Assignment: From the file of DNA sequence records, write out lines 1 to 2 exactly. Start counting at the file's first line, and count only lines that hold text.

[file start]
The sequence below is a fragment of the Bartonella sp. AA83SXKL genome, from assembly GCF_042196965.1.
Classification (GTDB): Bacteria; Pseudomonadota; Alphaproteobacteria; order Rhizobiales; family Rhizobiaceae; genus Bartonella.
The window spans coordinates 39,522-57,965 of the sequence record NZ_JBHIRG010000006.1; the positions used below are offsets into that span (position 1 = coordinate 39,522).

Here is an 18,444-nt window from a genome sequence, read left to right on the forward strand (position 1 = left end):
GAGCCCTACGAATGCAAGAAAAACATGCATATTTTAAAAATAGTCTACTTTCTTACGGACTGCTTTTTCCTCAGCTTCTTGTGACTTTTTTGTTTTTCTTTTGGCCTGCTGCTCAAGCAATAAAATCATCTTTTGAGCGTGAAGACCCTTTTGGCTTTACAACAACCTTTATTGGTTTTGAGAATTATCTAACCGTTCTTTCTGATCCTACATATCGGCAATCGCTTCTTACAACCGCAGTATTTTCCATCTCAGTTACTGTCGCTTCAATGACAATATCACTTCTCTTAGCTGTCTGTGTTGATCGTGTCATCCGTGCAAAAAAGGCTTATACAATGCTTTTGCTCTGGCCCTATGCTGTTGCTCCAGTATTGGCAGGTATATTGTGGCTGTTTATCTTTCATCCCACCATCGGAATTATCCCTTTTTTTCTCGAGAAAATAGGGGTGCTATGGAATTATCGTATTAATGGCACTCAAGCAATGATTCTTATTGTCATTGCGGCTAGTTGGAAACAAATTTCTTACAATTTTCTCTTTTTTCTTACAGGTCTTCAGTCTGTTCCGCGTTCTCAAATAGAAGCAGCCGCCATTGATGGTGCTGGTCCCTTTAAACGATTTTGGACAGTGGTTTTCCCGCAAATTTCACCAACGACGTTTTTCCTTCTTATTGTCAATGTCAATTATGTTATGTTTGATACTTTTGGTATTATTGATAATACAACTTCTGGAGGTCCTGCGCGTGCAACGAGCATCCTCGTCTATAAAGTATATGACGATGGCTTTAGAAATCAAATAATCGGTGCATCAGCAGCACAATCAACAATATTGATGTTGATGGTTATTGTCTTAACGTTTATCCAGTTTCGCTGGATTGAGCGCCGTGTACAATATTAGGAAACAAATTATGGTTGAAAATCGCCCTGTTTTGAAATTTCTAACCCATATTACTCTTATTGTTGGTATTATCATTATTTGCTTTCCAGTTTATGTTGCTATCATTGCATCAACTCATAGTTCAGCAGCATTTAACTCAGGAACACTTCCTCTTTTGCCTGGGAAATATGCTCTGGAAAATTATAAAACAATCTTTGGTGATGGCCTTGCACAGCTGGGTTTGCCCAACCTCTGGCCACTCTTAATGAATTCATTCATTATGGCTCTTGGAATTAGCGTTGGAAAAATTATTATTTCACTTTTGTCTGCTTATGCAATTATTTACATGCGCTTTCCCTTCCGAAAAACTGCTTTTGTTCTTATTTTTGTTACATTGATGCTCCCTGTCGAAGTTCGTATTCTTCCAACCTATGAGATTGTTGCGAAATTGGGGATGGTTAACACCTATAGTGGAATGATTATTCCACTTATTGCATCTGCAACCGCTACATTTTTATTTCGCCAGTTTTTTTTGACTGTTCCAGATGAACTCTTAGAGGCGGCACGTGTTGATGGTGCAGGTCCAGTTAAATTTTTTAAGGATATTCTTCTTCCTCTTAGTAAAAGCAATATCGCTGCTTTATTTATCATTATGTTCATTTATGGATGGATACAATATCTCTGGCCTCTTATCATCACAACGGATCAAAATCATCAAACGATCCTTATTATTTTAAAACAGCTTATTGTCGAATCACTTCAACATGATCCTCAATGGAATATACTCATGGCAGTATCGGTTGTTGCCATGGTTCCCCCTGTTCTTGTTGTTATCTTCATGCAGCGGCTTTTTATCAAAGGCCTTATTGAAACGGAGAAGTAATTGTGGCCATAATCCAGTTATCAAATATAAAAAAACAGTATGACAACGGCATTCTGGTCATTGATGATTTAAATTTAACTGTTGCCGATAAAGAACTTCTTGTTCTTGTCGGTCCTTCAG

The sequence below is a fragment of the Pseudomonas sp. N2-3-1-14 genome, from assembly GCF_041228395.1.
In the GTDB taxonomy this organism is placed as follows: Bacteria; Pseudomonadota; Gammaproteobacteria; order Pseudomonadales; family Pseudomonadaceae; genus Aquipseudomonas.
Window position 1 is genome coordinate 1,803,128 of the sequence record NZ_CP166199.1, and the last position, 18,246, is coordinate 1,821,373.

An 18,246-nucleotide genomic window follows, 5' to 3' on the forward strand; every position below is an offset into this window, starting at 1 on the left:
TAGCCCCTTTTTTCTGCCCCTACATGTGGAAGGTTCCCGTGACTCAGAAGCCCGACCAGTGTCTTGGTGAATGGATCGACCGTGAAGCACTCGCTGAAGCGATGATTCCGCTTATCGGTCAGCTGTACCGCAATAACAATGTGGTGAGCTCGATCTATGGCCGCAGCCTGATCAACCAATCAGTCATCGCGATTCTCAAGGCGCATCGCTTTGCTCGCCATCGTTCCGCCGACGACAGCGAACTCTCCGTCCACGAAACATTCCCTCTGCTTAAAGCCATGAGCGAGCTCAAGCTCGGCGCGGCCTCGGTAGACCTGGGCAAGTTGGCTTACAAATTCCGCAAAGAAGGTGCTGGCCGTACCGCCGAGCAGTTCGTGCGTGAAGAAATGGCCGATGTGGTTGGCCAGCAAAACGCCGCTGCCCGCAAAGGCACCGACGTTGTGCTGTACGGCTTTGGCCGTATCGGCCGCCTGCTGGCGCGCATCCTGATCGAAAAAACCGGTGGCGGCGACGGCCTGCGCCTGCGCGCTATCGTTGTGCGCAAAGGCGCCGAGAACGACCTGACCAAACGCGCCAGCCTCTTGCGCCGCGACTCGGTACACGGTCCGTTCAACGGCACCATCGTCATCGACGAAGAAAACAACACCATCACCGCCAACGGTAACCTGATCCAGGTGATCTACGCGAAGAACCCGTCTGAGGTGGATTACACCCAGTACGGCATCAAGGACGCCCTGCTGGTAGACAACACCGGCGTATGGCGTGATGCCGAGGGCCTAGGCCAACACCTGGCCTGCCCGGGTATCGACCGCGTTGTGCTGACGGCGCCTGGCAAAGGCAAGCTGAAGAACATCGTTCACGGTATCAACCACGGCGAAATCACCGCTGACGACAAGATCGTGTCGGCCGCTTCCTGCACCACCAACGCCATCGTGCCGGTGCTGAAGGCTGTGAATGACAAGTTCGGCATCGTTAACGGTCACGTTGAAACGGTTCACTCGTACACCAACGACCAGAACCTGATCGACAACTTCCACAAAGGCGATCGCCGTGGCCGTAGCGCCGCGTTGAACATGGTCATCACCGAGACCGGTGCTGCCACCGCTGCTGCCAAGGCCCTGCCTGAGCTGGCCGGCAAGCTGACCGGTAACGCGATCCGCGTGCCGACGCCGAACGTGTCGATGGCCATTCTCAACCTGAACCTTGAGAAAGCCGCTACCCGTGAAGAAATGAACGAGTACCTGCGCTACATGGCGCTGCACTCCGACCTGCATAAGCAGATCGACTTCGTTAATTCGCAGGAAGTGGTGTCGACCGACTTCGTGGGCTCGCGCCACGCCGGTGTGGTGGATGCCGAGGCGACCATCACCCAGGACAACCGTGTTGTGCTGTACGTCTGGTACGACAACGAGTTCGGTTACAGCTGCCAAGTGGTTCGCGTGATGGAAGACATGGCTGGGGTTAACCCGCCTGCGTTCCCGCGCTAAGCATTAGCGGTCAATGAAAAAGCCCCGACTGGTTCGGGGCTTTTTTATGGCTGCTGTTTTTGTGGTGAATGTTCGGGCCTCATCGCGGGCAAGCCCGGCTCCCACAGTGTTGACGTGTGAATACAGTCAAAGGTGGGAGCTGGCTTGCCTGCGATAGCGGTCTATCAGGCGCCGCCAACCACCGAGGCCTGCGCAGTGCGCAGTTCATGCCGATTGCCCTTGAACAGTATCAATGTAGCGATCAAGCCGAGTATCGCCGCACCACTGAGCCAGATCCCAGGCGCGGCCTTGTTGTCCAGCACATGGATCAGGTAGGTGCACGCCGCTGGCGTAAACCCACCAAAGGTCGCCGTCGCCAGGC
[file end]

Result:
The sequence below is a fragment of the Bartonella sp. AA83SXKL genome, from assembly GCF_042196965.1.
Classification (GTDB): Bacteria; Pseudomonadota; Alphaproteobacteria; order Rhizobiales; family Rhizobiaceae; genus Bartonella.